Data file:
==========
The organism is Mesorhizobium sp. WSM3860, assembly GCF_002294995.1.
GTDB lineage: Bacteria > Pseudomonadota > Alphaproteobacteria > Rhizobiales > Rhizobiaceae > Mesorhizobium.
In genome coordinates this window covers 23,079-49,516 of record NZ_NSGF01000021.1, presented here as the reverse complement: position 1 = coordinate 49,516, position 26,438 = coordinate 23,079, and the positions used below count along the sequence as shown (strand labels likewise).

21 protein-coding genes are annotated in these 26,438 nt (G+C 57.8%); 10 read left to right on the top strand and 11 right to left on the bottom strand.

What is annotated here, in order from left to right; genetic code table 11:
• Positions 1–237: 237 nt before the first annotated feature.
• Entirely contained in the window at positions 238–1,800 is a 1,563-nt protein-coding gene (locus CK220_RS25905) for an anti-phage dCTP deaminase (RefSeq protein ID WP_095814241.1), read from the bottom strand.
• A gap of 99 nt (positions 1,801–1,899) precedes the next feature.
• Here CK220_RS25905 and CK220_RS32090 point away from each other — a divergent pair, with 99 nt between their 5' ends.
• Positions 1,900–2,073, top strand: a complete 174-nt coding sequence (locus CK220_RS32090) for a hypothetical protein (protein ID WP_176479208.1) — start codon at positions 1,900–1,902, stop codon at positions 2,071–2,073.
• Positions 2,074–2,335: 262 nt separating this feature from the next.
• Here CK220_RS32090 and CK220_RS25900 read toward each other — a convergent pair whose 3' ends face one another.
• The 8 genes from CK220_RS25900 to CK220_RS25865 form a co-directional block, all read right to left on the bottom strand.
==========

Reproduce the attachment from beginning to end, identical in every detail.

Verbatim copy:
The organism is Mesorhizobium sp. WSM3860, assembly GCF_002294995.1.
GTDB lineage: Bacteria > Pseudomonadota > Alphaproteobacteria > Rhizobiales > Rhizobiaceae > Mesorhizobium.
In genome coordinates this window covers 23,079-49,516 of record NZ_NSGF01000021.1, presented here as the reverse complement: position 1 = coordinate 49,516, position 26,438 = coordinate 23,079, and the positions used below count along the sequence as shown (strand labels likewise).

21 protein-coding genes are annotated in these 26,438 nt (G+C 57.8%); 10 read left to right on the top strand and 11 right to left on the bottom strand.

What is annotated here, in order from left to right; genetic code table 11:
• Positions 1–237: 237 nt before the first annotated feature.
• Entirely contained in the window at positions 238–1,800 is a 1,563-nt protein-coding gene (locus CK220_RS25905) for an anti-phage dCTP deaminase (RefSeq protein ID WP_095814241.1), read from the bottom strand.
• A gap of 99 nt (positions 1,801–1,899) precedes the next feature.
• Here CK220_RS25905 and CK220_RS32090 point away from each other — a divergent pair, with 99 nt between their 5' ends.
• Positions 1,900–2,073, top strand: a complete 174-nt coding sequence (locus CK220_RS32090) for a hypothetical protein (protein ID WP_176479208.1) — start codon at positions 1,900–1,902, stop codon at positions 2,071–2,073.
• Positions 2,074–2,335: 262 nt separating this feature from the next.
• Here CK220_RS32090 and CK220_RS25900 read toward each other — a convergent pair whose 3' ends face one another.
• The 8 genes from CK220_RS25900 to CK220_RS25865 form a co-directional block, all read right to left on the bottom strand.